The historic city center is not that big so we could easily walk to the various historic sites and we even managed to buy a couple of umbrellas after a while to try to keep us sort of dry as it was drizzling all morning. We walked past the Moorish barracks and stopped by Largo do Lilau (Lilau square). This square had a spring that the Portuguese used and the saying is “Anyone who drinks from the water of the Lilau - will never forget Macau”. In this area the roads are narrow, paved with cobble stones and the street signs are in Portuguese and Chinese so it feels in a way like walking around in Lisbon...well, apart from the street signs in Chinese. We also stopped by the Mandarin House before walking past the church of St. Lawrence. This church is one of the oldest churches in Macau and was built by the Jesuits in the 16th century. We continued to walk and only a few meters down the street we passed by Don Pedro V’s theater and St. Augustine church. The church dates back to 1591 and seems to be the main scene of Easter processions in Macau – after seeing this in Madrid, I can only imagine what this is like in the tiny streets in the historic city center of Macau. Dom Pedro V theater was the first western style theater in China and it seats about 300. We just peaked in briefly as the rest was closed off for an event.
Walking along the streets of Macau was funny as we came across some unusual things that we don’t see at home. How about a dog toilet? Yes, there was like a cat litter box in the street that was meant for dogs and it even featured a sign for it. And how about parking meters for scooters? We eventually made it to the busy Senado Square or Largo do Senado with the cobble stone pattern that resembles Rossio in Lisbon (see Lisbon trip report here). We walked around in the area a bit, checked out a market nearby and had some lunch. The streets leading up to the ruins of St. Paul’s were extremely busy with people left, right and center and it was impossible to walk in your own pace – you just had to glide along with the rest of the crowds. All of sudden we could see the façade of St Paul’s on the top of a hill and sadly enough it is only the one wall that is left after a fire in 1835. Back in the days it must have seemed like a modern Acropolis as it is located on a hill right next to a fortress. We tried to find a lunch place in the Senado Square area but it was surprising to see that there were few restaurants around – or maybe we did not look deep enough into the side alleys. In the end we found a recommendation for Tou Tou Koi and had a simple lunch there with stir fry beef, crispy pork belly and fish cakes – it was funny to see the receipt as everything was in Chinese so it was tricky to verify the information – we paid 400 MOP for lunch and tea ;-)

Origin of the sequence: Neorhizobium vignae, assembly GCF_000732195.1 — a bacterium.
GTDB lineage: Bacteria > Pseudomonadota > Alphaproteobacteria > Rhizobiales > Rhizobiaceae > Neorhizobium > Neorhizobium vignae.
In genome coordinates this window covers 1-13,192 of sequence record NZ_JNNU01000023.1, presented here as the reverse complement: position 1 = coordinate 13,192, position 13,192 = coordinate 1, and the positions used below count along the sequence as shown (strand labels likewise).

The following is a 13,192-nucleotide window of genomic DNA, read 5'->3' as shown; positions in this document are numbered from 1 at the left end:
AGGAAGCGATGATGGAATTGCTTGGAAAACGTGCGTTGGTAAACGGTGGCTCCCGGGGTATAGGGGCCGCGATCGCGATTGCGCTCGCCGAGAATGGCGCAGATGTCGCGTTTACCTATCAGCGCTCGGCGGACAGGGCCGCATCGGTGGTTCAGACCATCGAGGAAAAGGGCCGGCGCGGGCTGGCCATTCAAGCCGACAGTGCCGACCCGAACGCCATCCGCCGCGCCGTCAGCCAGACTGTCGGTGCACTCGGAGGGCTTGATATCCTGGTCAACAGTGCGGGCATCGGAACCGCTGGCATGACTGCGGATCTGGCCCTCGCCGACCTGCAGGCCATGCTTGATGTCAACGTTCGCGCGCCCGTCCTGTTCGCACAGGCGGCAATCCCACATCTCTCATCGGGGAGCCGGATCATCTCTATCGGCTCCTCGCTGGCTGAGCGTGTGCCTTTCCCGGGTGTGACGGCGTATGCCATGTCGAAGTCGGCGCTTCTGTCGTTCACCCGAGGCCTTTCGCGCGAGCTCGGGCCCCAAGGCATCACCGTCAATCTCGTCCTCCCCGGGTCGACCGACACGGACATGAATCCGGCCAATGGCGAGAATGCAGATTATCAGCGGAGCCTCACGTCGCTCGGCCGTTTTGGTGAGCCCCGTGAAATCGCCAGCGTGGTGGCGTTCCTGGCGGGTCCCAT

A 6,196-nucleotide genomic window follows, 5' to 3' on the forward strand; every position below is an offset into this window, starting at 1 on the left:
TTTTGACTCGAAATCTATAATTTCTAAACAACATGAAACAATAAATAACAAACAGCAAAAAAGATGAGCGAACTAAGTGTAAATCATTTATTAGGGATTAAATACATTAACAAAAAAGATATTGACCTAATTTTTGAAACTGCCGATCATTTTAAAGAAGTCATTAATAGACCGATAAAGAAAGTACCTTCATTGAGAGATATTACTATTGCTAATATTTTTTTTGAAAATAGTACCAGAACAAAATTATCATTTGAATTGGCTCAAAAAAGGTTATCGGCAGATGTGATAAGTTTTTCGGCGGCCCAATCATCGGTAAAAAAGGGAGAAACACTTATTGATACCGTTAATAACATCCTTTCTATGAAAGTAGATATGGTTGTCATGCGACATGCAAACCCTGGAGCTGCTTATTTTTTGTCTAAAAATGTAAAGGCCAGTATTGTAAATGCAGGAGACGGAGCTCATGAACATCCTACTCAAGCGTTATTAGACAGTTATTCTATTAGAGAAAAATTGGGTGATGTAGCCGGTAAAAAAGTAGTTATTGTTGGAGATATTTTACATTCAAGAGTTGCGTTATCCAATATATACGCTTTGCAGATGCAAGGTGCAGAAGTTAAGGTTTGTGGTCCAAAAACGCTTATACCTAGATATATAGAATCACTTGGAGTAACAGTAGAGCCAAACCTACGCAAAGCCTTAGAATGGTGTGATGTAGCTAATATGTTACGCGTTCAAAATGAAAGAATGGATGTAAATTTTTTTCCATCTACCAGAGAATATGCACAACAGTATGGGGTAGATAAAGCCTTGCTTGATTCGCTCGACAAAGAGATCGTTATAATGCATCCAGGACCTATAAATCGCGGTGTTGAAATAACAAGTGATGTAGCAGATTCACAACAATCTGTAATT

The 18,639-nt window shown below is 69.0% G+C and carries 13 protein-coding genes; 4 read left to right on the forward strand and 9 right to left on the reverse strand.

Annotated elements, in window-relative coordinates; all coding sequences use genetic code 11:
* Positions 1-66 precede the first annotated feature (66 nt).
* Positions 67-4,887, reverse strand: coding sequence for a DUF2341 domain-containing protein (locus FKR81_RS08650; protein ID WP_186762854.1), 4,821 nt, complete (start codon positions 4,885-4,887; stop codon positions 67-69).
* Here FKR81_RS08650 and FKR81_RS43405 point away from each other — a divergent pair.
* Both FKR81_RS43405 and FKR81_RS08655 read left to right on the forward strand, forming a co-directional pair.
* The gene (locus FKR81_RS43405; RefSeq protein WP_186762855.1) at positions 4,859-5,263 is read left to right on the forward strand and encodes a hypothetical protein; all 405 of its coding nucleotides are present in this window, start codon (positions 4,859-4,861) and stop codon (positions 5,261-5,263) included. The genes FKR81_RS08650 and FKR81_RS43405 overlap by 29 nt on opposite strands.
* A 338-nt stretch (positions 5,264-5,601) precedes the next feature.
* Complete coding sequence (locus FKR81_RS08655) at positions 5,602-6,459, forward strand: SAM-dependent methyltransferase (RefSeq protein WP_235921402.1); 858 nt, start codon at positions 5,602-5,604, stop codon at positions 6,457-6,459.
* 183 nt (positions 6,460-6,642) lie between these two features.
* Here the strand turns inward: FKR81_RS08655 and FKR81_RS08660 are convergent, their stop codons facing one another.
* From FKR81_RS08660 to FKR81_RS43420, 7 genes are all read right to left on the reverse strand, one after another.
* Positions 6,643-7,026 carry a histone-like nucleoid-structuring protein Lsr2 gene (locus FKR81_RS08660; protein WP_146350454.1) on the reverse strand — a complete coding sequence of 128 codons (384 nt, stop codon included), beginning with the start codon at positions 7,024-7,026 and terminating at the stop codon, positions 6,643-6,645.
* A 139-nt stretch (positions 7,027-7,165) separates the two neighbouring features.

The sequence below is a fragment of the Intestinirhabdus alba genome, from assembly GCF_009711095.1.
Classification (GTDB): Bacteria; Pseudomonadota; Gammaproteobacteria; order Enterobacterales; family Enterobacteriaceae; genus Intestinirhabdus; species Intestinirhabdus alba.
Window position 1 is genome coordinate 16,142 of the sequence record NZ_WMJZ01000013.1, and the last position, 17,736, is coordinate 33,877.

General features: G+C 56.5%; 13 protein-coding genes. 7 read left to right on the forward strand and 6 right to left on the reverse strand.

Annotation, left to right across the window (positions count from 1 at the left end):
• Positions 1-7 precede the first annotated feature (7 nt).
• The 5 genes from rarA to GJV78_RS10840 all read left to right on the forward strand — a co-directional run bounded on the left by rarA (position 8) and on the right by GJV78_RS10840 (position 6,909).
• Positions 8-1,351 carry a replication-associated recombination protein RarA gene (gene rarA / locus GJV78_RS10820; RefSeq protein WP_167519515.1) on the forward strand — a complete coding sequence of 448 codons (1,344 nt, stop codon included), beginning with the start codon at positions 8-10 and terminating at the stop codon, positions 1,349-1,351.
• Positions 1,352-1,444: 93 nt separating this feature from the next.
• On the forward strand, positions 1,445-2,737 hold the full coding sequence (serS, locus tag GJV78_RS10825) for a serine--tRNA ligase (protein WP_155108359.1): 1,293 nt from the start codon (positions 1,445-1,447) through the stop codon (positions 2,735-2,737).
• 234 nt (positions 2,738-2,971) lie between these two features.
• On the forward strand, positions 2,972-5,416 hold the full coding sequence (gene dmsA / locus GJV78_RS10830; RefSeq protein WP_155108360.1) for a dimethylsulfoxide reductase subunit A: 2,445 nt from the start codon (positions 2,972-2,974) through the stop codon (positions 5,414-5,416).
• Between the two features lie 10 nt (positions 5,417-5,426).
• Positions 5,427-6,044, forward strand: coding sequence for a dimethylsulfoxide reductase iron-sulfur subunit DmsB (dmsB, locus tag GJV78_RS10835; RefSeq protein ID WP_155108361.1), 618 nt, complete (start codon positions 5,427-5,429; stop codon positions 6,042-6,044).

After lunch we needed dessert of course and another of the heritages from Portugal seems to be Pastel de nata – the tasty egg tart. We walked over to Margaret's Cafe e Nata and when we came over there we saw a long line of people. We tried to figure out where the line started but soon one of the café employees came over to us to ask if we had paid. It turned out that there was first one line for ordering and paying and then another line for picking them up - it was not possible to have one of us keep waiting in one queue whilst the other paid and got the receipt. We had to wait for about 30 minutes but it was worth the wait. We got egg tarts straight from the oven and they were still piping hot. We had some very good pastis de belem in Lisbon but the ones at Margaret's Cafe e Nata seemed even better as they were fresh out of the oven!.
We walked back to the ruins of St. Paul's to also check out the back and front of the façade and the crypt and there were lots of people taking selfies in front of the façade as this is the symbol of Macau. We also stopped by the small temple Na Tcha temple and a bit of the old city walls. We also walked over to the Fortaleza do Monte or Mount Fortress. On the way there I think we took a wrong turn as we had to walk up countless stairs – only to find out that we could have taken the escalator all the way to the top to Macau Museum. It seems like we have a tendency to do this so I’m not sure that we would ever win the Amazing Race – at least we got some exercise out of it. The view from the fortress is great and it was strange to see some of the cannons pointing right at some of the money making buildings in Macau today – e.g. the Grand Lisboa. We did not check out the Macau museum as it did not seem that interesting at first glance. The view would have been even better if the weather had been a bit better - on this afternoon it was not even possible to see Macau Tower.
Time to hit the jackpot